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Child cancer: ‘The transition to palliative care is profoundly emotional’

Nurse researchers examined how parents and staff experience the period when a child moves from active to palliative care. Their findings should help all nurses supporting families through devastating loss.
child cancer

Nurse researchers examined the experience of parents and staff when a child moves from active to palliative care. Their findings should help all nurses supporting families through devastating loss

In the past 20 years or so, the outlook for children diagnosed with cancer has changed dramatically. New treatments have transformed outcomes and the prognosis is generally positive, particularly for the most common childhood cancer, acute lymphoblastic leukaemia. But that is not true for everyone; some children with cancer will die.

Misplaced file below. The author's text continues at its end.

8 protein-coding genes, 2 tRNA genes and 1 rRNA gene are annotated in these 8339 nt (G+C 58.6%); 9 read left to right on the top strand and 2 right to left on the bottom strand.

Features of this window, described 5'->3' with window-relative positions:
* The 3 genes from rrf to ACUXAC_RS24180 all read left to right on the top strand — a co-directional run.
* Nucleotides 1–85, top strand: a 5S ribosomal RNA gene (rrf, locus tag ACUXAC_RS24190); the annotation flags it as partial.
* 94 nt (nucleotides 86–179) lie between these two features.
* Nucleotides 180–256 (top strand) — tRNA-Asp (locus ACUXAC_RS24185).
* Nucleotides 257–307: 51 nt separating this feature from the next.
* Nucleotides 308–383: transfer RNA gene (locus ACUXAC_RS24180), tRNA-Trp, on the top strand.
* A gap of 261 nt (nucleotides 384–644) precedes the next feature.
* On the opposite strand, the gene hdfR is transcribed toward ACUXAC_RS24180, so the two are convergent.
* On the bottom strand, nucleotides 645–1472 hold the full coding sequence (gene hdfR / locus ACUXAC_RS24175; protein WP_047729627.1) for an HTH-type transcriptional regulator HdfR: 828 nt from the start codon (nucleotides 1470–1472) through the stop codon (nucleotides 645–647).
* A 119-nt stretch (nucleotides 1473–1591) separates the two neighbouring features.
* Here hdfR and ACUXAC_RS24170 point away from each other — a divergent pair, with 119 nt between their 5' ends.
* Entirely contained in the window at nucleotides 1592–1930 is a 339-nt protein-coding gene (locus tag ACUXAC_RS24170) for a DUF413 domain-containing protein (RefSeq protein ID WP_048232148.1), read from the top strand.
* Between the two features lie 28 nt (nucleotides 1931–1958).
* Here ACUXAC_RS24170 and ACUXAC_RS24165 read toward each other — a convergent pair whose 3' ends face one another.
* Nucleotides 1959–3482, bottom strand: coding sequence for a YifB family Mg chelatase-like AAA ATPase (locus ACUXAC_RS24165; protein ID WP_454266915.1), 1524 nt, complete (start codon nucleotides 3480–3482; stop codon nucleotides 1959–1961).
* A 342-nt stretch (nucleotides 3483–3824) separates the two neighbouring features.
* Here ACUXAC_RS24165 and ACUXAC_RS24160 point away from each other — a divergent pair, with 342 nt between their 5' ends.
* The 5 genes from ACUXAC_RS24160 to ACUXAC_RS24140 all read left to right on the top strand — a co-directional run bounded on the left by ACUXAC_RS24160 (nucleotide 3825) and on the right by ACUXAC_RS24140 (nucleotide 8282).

Pam Smith, professorial fellow in nursing studies at the University of Edinburgh, says that as well as being devastating for children and their families, terminal cancer in children is also challenging for the nurses involved in their care.

So how should nurses and other health professionals navigate

...

Nurse researchers examined the experience of parents and staff when a child moves from active to palliative care. Their findings should help all nurses supporting families through devastating loss  


The research involved in-depth interviews with parents who had lost a child
to cancer. Picture: iStock

In the past 20 years or so, the outlook for children diagnosed with cancer has changed dramatically. New treatments have transformed outcomes and the prognosis is generally positive, particularly for the most common childhood cancer, acute lymphoblastic leukaemia. But that is not true for everyone; some children with cancer will die.